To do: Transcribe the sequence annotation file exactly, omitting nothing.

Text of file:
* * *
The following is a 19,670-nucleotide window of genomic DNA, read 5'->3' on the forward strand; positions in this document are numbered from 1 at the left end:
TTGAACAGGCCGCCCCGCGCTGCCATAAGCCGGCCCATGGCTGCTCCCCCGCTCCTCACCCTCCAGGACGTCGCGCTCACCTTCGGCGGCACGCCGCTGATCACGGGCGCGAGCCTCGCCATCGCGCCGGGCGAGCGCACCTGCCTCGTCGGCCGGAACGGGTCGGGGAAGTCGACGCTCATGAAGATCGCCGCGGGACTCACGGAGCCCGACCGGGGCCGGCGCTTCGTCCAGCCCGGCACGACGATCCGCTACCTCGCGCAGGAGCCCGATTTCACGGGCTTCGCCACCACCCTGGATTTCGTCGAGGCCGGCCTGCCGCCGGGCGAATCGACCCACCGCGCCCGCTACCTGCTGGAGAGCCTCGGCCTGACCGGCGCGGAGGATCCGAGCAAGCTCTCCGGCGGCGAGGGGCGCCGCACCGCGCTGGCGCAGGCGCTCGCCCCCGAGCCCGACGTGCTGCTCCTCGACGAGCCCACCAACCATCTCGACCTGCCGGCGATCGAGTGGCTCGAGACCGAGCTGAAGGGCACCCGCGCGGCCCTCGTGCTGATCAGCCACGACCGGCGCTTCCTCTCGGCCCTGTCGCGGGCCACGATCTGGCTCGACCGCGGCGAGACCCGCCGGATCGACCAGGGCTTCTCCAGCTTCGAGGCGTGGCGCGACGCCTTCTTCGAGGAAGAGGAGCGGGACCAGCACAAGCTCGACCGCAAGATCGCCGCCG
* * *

The following is a 19,670-nucleotide window of genomic DNA, read 5'->3' on the forward strand; positions in this document are numbered from 1 at the left end:
TTGAACAGGCCGCCCCGCGCTGCCATAAGCCGGCCCATGGCTGCTCCCCCGCTCCTCACCCTCCAGGACGTCGCGCTCACCTTCGGCGGCACGCCGCTGATCACGGGCGCGAGCCTCGCCATCGCGCCGGGCGAGCGCACCTGCCTCGTCGGCCGGAACGGGTCGGGGAAGTCGACGCTCATGAAGATCGCCGCGGGACTCACGGAGCCCGACCGGGGCCGGCGCTTCGTCCAGCCCGGCACGACGATCCGCTACCTCGCGCAGGAGCCCGATTTCACGGGCTTCGCCACCACCCTGGATTTCGTCGAGGCCGGCCTGCCGCCGGGCGAATCGACCCACCGCGCCCGCTACCTGCTGGAGAGCCTCGGCCTGACCGGCGCGGAGGATCCGAGCAAGCTCTCCGGCGGCGAGGGGCGCCGCACCGCGCTGGCGCAGGCGCTCGCCCCCGAGCCCGACGTGCTGCTCCTCGACGAGCCCACCAACCATCTCGACCTGCCGGCGATCGAGTGGCTCGAGACCGAGCTGAAGGGCACCCGCGCGGCCCTCGTGCTGATCAGCCACGACCGGCGCTTCCTCTCGGCCCTGTCGCGGGCCACGATCTGGCTCGACCGCGGCGAGACCCGCCGGATCGACCAGGGCTTCTCCAGCTTCGAGGCGTGGCGCGACGCCTTCTTCGAGGAAGAGGAGCGGGACCAGCACAAGCTCGACCGCAAGATCGCCGCCG